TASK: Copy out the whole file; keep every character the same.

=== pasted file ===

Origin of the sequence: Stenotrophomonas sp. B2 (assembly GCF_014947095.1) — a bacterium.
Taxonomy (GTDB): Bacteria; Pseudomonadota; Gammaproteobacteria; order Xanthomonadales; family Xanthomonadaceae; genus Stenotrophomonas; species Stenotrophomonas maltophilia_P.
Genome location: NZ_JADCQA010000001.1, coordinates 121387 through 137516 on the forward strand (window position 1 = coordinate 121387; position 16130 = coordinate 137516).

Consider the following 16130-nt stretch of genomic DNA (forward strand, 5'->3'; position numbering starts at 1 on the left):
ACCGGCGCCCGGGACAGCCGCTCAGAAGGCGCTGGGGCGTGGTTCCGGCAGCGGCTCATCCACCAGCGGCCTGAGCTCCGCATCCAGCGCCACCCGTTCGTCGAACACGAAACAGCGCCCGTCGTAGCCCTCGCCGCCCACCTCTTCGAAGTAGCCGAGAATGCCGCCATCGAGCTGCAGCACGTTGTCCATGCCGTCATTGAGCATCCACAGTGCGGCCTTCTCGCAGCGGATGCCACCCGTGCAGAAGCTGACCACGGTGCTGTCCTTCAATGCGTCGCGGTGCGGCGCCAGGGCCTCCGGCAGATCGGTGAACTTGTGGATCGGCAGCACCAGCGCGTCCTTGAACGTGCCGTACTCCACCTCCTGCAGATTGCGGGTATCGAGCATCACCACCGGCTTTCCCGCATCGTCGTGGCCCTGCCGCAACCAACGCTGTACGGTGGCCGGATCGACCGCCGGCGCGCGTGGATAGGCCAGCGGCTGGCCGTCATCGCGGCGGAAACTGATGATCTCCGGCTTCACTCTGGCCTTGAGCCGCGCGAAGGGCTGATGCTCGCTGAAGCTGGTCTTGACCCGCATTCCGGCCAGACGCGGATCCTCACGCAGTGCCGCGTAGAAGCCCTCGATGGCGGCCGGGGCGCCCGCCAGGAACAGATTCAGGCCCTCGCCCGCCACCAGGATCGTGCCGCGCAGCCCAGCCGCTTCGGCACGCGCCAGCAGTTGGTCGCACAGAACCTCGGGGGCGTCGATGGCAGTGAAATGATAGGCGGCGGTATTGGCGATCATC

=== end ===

Origin of the sequence: Stenotrophomonas sp. B2 (assembly GCF_014947095.1) — a bacterium.
Taxonomy (GTDB): Bacteria; Pseudomonadota; Gammaproteobacteria; order Xanthomonadales; family Xanthomonadaceae; genus Stenotrophomonas; species Stenotrophomonas maltophilia_P.
Genome location: NZ_JADCQA010000001.1, coordinates 121387 through 137516 on the forward strand (window position 1 = coordinate 121387; position 16130 = coordinate 137516).

Consider the following 16130-nt stretch of genomic DNA (forward strand, 5'->3'; position numbering starts at 1 on the left):
ACCGGCGCCCGGGACAGCCGCTCAGAAGGCGCTGGGGCGTGGTTCCGGCAGCGGCTCATCCACCAGCGGCCTGAGCTCCGCATCCAGCGCCACCCGTTCGTCGAACACGAAACAGCGCCCGTCGTAGCCCTCGCCGCCCACCTCTTCGAAGTAGCCGAGAATGCCGCCATCGAGCTGCAGCACGTTGTCCATGCCGTCATTGAGCATCCACAGTGCGGCCTTCTCGCAGCGGATGCCACCCGTGCAGAAGCTGACCACGGTGCTGTCCTTCAATGCGTCGCGGTGCGGCGCCAGGGCCTCCGGCAGATCGGTGAACTTGTGGATCGGCAGCACCAGCGCGTCCTTGAACGTGCCGTACTCCACCTCCTGCAGATTGCGGGTATCGAGCATCACCACCGGCTTTCCCGCATCGTCGTGGCCCTGCCGCAACCAACGCTGTACGGTGGCCGGATCGACCGCCGGCGCGCGTGGATAGGCCAGCGGCTGGCCGTCATCGCGGCGGAAACTGATGATCTCCGGCTTCACTCTGGCCTTGAGCCGCGCGAAGGGCTGATGCTCGCTGAAGCTGGTCTTGACCCGCATTCCGGCCAGACGCGGATCCTCACGCAGTGCCGCGTAGAAGCCCTCGATGGCGGCCGGGGCGCCCGCCAGGAACAGATTCAGGCCCTCGCCCGCCACCAGGATCGTGCCGCGCAGCCCAGCCGCTTCGGCACGCGCCAGCAGTTGGTCGCACAGAACCTCGGGGGCGTCGATGGCAGTGAAATGATAGGCGGCGGTATTGGCGATCATC